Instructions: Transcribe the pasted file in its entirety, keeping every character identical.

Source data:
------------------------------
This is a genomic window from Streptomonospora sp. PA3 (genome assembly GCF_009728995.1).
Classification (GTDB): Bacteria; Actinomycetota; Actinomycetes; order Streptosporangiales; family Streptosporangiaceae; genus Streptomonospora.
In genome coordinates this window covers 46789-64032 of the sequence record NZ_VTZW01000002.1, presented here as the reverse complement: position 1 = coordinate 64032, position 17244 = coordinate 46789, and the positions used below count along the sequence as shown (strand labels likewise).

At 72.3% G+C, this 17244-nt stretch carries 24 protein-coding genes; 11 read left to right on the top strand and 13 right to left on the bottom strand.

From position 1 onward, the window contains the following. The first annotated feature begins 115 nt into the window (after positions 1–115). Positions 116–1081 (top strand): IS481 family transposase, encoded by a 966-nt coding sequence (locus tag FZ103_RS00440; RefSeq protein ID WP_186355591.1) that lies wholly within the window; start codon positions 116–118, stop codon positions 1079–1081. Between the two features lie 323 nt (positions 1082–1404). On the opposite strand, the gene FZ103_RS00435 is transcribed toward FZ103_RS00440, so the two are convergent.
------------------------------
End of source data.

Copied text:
This is a genomic window from Streptomonospora sp. PA3 (genome assembly GCF_009728995.1).
Classification (GTDB): Bacteria; Actinomycetota; Actinomycetes; order Streptosporangiales; family Streptosporangiaceae; genus Streptomonospora.
In genome coordinates this window covers 46789-64032 of the sequence record NZ_VTZW01000002.1, presented here as the reverse complement: position 1 = coordinate 64032, position 17244 = coordinate 46789, and the positions used below count along the sequence as shown (strand labels likewise).

At 72.3% G+C, this 17244-nt stretch carries 24 protein-coding genes; 11 read left to right on the top strand and 13 right to left on the bottom strand.

From position 1 onward, the window contains the following. The first annotated feature begins 115 nt into the window (after positions 1–115). Positions 116–1081 (top strand): IS481 family transposase, encoded by a 966-nt coding sequence (locus tag FZ103_RS00440; RefSeq protein ID WP_186355591.1) that lies wholly within the window; start codon positions 116–118, stop codon positions 1079–1081. Between the two features lie 323 nt (positions 1082–1404). On the opposite strand, the gene FZ103_RS00435 is transcribed toward FZ103_RS00440, so the two are convergent.